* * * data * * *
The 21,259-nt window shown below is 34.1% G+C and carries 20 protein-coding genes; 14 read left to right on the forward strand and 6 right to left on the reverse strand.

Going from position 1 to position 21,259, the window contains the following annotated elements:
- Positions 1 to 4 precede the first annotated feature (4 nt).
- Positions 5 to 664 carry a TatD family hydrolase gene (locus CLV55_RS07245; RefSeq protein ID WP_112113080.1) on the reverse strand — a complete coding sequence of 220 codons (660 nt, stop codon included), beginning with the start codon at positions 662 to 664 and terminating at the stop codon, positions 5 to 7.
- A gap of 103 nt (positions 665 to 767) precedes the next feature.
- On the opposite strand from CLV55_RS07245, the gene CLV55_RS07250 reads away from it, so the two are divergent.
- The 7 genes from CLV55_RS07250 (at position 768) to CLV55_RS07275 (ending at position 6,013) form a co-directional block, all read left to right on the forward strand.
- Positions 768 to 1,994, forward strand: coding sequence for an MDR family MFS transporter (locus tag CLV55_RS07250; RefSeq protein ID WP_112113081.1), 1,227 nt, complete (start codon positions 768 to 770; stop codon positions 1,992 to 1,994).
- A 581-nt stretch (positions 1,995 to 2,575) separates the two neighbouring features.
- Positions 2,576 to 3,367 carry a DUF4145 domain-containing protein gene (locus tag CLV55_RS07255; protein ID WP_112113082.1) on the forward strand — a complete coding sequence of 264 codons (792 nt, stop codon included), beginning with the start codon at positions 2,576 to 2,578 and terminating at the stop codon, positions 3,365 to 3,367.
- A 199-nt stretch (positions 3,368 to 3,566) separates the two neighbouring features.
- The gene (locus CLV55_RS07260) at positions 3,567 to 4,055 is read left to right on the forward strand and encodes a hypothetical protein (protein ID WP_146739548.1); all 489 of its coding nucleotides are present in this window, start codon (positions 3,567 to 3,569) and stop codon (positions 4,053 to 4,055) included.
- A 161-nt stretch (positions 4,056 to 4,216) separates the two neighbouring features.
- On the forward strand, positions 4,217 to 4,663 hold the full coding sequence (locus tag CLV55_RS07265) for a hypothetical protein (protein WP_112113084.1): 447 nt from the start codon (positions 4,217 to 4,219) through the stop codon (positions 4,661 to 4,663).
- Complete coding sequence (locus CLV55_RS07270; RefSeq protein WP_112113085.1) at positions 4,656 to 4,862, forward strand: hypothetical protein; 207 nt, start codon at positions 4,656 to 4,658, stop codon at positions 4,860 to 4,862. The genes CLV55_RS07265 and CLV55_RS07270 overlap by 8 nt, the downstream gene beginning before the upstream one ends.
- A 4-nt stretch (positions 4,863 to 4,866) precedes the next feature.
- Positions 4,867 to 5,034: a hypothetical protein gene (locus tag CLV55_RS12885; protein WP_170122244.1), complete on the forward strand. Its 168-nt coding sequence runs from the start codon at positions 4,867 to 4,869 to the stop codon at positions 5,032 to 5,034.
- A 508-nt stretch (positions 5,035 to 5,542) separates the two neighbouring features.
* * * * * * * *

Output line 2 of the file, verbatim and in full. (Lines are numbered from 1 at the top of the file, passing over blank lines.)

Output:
Going from position 1 to position 21,259, the window contains the following annotated elements: